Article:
Outsourcing firm Satyam Computer Services has gone from being India's IT crown jewel, the country's fourth largest company with high-profile customers, to being embroiled in the nation's biggest corporate scandal in living memory.
Ramalinga Raju, the chairman and founder of Satyam, has been arrested and confessed to a £1 billion fraud, admitting he had made up profits for years. According to reports, Raju and his brother B Rama Raju, who was the managing director, hid the deception from the company's board, senior managers and auditors.
Today, a new board, quickly appointed by the government over the weekend, told investors and the media it is working on a rescue plan that includes bringing in new auditors and a new layer of top management with government backing. But the company still has no clean accounting books, nor any idea on the amount of working capital the firm has.
Here is the chain of events leading up to Wednesday's admission.
Dec 16, 2008: Satyam Computers announces it is buying a 100 percent stake in two companies owned by chairman Ramalinga Raju's sons - Maytas Properties and Maytas Infra. The proposed $1.6 billion deal is aborted seven hours later due to a revolt by investors who oppose the takeover. But Satyam shares plunge 55 percent in trading on the New York Stock Exchange.
Dec 23: The World Bank bars Satyam from doing business with the bank's direct contracts for a period of eight years in one of the most severe penalties by a client against an Indian outsourcing company. In a statement, the bank says: "Satyam was declared ineligible for contracts for providing improper benefits to Bank staff and for failing to maintain documentation to support fees charged for its subcontractors." On the day the stock drops a further 13.6 per cent, its lowest in more than four-and-a-half years.
Dec 25: Satyam demands an apology and a full explanation from the World Bank for the statements, which the outsourcer said damaged investor confidence. Interestingly, Satyam does not question the company being barred from contracts, or ask for the revocation of the bar, but instead objects to statements made by bank representatives. It also does not address the charges under which the World Bank said it was making Satyam ineligible for future contracts.
Dec 26: Mangalam Srinivasan, an independent director at Satyam, resigns following the World Bank’s critical statements.
Dec 28: Satyam postpones a board meeting, where it is expected to announce a management shake up, from December 29 to January 10. The move aims to give the group more time to mull options beyond just a possible share buyback. Satyam also appoints Merrill Lynch to review “strategic options to enhance shareholder value”.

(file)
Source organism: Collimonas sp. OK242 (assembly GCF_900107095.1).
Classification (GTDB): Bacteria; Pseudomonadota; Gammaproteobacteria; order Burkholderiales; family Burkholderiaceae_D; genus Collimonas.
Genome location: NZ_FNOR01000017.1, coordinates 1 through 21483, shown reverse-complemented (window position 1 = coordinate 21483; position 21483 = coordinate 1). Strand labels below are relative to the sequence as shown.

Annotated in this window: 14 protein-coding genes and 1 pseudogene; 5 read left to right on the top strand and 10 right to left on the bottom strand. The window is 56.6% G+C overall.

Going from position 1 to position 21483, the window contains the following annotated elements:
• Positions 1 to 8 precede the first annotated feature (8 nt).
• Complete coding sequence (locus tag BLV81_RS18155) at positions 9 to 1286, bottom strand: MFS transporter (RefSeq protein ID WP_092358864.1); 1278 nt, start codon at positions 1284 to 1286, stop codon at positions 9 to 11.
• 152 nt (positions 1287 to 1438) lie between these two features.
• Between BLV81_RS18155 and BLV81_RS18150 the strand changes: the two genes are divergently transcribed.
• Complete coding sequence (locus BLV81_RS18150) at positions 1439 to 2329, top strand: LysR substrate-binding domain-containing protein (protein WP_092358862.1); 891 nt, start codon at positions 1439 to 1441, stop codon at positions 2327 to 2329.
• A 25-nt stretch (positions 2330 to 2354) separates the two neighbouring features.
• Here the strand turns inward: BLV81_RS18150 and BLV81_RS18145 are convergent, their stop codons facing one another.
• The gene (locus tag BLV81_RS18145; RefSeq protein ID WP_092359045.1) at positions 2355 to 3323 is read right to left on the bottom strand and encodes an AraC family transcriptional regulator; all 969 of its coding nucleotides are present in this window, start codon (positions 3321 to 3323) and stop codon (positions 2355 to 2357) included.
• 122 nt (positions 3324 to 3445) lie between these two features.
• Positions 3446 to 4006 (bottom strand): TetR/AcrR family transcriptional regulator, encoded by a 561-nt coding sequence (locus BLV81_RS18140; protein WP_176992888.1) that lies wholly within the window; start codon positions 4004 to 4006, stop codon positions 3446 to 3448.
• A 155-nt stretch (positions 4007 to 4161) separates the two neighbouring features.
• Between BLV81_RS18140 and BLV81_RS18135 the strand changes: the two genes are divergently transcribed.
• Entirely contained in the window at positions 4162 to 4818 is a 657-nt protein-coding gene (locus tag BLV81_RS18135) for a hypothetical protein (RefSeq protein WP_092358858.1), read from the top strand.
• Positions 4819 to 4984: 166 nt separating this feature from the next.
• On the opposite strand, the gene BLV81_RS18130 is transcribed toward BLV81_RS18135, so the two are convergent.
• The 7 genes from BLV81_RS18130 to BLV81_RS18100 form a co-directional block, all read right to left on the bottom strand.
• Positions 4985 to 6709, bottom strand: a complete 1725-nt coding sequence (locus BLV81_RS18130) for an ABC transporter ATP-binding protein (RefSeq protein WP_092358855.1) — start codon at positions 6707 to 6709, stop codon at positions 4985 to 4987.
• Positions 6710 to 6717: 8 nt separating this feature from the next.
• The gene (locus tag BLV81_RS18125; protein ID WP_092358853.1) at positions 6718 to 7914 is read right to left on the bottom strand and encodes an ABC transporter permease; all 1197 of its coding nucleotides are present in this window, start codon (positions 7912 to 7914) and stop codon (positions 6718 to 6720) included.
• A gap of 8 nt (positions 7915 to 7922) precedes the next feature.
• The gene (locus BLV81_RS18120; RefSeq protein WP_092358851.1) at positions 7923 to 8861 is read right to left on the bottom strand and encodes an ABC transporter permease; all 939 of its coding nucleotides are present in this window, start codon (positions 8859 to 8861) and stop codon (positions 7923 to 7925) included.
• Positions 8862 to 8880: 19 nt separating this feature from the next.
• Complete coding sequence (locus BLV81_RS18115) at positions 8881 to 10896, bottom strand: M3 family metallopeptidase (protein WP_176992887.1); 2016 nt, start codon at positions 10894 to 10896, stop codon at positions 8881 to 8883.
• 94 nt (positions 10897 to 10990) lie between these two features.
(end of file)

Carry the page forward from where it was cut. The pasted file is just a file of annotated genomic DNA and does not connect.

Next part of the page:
Jan 7, 2009: Ramalinga Raju resigns, admitting that the company inflated its financial results. He says the company's cash and bank balance sheet has been inflated and fudged to the tune of Rs 5,040 crore. Other Indian outsourcers rush to assure clients and investors of credibility. Indian IT industry body Nasscom (National Association of Software and Service Companies) jumps to defend the reputation of the Indian IT industry as a whole. "This is a stand-alone case of failure of corporate governance and it is critical that it be viewed in this light," Nasscom said.
Jan 8: Satyam attempts to placate customers and investors that it can keep the company afloat, after its former CEO admitted to India's biggest ever financial scandal. But law firms Izard Nobel and Vianale & Vianale file class action suits on behalf of US shareholders, in the first legal actions taken against the management of Satyam in the wake of the fraud.
Jan 11: The Indian government steps into the Satyam outsourcing scandal and installs three people to a new board in a bid to salvage the firm. The board is comprised Deepak S. Parekh, the executive chairman of home loan lender Housing Development Finance Corporation (HDFC), C. Achuthan, director at the country's National Stock Exchange, and former member of the Securities and Exchange Board of India, and Kiran Karnik, former president of Nasscom.
In a separate scandal, India's third-largest outsourcing company Wipro admitted that it had been blacklisted from bidding for contracts by World Bank for "providing improper benefits to bank staff". The four year bar was issued in June 2007 and will run until 2011. The "improper benefits" allegation centres on a scheme to that allowed family and friends of the bank's CIO and other senior executives to purchase Wipro shares under a programme set up by the company.
Jan 12: The new board at Satyam holds a press conference, where it discloses that it is looking at ways to raise funds for the company and keep it afloat during the crisis. One such method to raise cash could be to ask many of its Triple A-rated clients to make advance payments for services.
Parekh claims this case would not undermine confidence in India's entire IT economy. "This one unfortunate, tragic, colossal case doesn't mean the IT industry as a whole is under a cloud. India is known for its strong, good corporate governance and I don't think that's in doubt."